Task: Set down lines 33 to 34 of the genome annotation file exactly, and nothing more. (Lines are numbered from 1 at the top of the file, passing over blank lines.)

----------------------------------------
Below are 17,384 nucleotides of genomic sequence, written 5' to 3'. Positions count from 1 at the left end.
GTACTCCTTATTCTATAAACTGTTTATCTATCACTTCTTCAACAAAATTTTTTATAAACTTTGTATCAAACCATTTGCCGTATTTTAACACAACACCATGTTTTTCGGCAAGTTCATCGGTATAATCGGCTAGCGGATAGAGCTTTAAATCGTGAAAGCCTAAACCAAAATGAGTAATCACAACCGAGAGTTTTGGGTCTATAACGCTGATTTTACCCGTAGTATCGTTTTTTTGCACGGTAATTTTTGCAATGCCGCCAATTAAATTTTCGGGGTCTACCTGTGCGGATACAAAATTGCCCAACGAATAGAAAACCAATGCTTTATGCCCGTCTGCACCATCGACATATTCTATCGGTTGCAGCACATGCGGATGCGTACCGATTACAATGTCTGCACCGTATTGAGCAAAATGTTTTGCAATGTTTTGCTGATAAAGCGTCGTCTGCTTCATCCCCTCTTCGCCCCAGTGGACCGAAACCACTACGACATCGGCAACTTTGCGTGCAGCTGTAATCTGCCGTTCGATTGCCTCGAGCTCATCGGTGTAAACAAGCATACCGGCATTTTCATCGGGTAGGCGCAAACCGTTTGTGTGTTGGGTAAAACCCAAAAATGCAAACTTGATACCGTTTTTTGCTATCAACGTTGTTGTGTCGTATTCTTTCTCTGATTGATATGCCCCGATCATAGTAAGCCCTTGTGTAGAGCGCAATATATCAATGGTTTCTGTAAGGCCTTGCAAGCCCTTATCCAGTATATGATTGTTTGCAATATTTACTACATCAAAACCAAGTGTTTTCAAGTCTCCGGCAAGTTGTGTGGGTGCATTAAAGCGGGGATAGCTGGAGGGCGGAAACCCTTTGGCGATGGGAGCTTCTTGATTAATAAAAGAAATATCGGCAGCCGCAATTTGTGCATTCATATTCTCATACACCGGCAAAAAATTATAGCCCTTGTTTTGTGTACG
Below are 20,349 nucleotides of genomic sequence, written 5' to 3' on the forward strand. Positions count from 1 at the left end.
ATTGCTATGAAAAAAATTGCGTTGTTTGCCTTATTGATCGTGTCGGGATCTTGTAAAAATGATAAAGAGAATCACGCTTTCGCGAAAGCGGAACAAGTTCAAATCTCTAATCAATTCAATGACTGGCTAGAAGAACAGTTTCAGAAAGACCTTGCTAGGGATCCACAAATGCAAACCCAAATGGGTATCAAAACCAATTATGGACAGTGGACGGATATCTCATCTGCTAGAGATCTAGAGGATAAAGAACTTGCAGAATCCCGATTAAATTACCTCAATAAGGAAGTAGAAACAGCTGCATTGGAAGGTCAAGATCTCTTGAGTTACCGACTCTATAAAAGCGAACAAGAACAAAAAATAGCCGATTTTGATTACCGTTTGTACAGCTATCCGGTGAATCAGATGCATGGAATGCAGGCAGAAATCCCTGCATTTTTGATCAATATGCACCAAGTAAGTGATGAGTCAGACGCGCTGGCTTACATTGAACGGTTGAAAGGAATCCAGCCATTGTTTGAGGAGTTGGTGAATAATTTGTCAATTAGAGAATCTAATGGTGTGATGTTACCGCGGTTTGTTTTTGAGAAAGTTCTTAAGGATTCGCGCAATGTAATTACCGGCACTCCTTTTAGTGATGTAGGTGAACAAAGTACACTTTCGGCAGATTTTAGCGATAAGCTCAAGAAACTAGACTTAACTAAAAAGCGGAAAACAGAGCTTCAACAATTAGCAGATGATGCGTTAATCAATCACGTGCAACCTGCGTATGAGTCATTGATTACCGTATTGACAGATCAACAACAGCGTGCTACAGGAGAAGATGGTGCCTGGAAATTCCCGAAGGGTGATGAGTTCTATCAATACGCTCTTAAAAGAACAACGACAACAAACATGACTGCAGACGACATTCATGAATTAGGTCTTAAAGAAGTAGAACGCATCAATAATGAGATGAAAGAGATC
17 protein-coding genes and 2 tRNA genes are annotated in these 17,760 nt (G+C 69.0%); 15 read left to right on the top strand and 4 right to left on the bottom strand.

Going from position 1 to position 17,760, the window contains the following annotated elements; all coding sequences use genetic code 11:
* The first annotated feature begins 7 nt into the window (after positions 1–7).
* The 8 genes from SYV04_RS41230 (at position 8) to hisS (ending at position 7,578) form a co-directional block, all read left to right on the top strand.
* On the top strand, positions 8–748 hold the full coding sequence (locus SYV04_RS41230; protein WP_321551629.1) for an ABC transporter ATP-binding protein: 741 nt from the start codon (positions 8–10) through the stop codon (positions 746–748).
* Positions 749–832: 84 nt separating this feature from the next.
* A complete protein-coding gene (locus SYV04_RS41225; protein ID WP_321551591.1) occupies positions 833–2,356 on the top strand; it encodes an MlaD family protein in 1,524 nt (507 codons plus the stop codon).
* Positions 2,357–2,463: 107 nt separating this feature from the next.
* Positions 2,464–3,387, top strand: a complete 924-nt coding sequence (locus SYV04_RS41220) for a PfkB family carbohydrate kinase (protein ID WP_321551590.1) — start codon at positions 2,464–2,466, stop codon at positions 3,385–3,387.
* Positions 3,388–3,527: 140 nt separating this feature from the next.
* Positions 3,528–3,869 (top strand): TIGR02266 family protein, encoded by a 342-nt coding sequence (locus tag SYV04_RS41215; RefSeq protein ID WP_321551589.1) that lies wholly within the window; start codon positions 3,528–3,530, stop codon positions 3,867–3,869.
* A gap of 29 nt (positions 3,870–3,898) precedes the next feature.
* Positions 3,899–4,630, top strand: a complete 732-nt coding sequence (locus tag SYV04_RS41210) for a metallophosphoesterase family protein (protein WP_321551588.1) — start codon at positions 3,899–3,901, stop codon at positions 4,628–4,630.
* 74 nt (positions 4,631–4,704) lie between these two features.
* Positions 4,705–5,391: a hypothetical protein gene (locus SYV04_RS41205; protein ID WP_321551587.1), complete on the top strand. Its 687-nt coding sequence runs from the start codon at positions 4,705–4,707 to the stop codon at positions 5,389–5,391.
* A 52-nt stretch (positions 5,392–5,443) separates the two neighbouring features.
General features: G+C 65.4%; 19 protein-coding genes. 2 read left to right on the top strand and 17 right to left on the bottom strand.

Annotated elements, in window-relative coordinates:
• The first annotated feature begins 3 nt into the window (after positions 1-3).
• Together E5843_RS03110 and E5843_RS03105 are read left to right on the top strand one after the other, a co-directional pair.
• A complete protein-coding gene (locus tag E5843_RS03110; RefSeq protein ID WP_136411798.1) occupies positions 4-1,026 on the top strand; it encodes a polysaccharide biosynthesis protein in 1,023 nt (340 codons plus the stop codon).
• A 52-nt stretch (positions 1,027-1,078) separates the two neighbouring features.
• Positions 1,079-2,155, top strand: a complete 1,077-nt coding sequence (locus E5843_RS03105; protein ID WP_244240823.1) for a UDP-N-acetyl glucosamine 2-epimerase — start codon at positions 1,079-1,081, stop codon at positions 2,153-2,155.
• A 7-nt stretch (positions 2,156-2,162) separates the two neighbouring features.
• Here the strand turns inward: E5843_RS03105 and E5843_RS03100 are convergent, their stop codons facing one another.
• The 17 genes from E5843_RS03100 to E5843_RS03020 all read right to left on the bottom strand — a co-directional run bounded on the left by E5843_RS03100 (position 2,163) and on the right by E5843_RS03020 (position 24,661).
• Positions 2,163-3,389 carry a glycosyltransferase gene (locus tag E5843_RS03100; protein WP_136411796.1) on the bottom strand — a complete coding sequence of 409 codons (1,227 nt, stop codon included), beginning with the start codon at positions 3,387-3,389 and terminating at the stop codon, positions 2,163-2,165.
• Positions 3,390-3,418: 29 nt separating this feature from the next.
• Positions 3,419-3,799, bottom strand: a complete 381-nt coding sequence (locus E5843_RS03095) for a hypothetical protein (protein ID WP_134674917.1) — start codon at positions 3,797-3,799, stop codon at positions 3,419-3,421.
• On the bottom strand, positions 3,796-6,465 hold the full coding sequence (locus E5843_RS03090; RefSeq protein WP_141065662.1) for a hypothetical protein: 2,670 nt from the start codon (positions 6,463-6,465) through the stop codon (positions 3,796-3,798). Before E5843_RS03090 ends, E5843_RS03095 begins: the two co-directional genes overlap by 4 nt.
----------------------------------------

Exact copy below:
• Positions 3,419-3,799, bottom strand: a complete 381-nt coding sequence (locus E5843_RS03095) for a hypothetical protein (protein ID WP_134674917.1) — start codon at positions 3,797-3,799, stop codon at positions 3,419-3,421.
• On the bottom strand, positions 3,796-6,465 hold the full coding sequence (locus E5843_RS03090; RefSeq protein WP_141065662.1) for a hypothetical protein: 2,670 nt from the start codon (positions 6,463-6,465) through the stop codon (positions 3,796-3,798). Before E5843_RS03090 ends, E5843_RS03095 begins: the two co-directional genes overlap by 4 nt.